Polymer and Materials
Wiley InterScience Backfile Collection 1832-2000
Chemistry and Pharmacology
Mechanical Engineering, Materials Science, Production Engineering, Mining and Metallurgy, Traffic Engineering, Precision Mechanics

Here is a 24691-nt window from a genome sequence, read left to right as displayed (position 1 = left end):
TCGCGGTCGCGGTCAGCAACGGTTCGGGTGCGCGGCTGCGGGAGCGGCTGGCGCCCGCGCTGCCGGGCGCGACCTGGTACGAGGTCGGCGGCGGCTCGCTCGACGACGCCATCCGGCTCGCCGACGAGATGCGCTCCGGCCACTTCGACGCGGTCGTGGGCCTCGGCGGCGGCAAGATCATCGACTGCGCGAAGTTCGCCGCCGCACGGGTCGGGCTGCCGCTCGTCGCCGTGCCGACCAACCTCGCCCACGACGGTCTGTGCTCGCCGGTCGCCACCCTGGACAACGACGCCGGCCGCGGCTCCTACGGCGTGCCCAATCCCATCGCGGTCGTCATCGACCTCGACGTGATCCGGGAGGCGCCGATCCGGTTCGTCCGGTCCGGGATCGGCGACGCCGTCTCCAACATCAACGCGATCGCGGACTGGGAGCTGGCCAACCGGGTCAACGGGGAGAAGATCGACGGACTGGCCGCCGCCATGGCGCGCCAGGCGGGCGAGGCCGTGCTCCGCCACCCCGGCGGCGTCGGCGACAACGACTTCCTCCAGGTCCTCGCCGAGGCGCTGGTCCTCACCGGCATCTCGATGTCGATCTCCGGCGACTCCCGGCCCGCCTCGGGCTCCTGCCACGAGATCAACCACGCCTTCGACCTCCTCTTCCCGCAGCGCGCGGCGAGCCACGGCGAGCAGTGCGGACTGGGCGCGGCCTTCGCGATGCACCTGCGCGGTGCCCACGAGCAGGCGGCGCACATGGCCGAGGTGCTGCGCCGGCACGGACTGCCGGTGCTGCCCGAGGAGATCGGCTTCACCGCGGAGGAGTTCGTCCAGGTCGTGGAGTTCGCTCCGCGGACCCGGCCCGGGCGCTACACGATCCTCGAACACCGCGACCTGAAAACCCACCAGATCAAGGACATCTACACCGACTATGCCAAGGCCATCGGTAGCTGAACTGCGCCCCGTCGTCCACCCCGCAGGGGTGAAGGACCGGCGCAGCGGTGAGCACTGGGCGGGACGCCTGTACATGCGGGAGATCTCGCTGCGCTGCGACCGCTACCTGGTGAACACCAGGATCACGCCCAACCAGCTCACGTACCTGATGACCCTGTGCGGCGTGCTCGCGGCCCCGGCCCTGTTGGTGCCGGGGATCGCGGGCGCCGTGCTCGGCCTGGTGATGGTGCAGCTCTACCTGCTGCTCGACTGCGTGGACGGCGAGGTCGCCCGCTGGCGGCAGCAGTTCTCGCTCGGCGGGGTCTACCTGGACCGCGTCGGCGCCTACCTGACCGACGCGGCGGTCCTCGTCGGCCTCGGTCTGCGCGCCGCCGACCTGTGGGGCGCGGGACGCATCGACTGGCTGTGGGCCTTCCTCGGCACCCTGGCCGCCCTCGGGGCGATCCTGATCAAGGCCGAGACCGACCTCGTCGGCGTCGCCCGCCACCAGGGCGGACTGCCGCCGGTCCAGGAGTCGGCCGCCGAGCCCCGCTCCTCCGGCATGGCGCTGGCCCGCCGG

Elevated temperatures and high humidity decrease the molecular weight and impact strength of polycarbonate. Hydrolysis of injection molded polycarbonate (PC) bars stored in glass containers at 85°C and 96% relative humidity (RH) produced brown surface crystals within 30 days. Aging of PC bars at 96% RH and temperatures of 70°C and lower for longer periods of time formed a brown liquid coating on the PC. X-ray, DSC, and GPC measurements indicated that about 70 wt% of the surface crystals were bisphenol A (BPA). The remaining portion of hydrolysis products appeared to be higher molecular weight oligomers of BPA. The brown liquid was composed of supercooled liquid BPA, BPA oligomers, and water. Initial growth of BPA on the surface of a PC bar took place at the interface between the PC and the glass wall of the container. Apparently a water soluble extract from the glass container accelerated the hydrolytic degradation of PC; nevertheless, hydrolysis of PC occurred in the absence of glass - although at a slower rate. Hydrolysis studies were carried out on several commercial PC formulations. The PC resin containing only a heat stabilizer was least affected. Of the fiame retardant grades, the brominated PC hydrolyzed less rapidly than these particular compositions containing alkali metal sulfonic acid salts. A glass fiber reinforced PC was less stable than its unfilled parent compound. A hydrolytic stabilizer was ineffective against the attack of water under these conditions.
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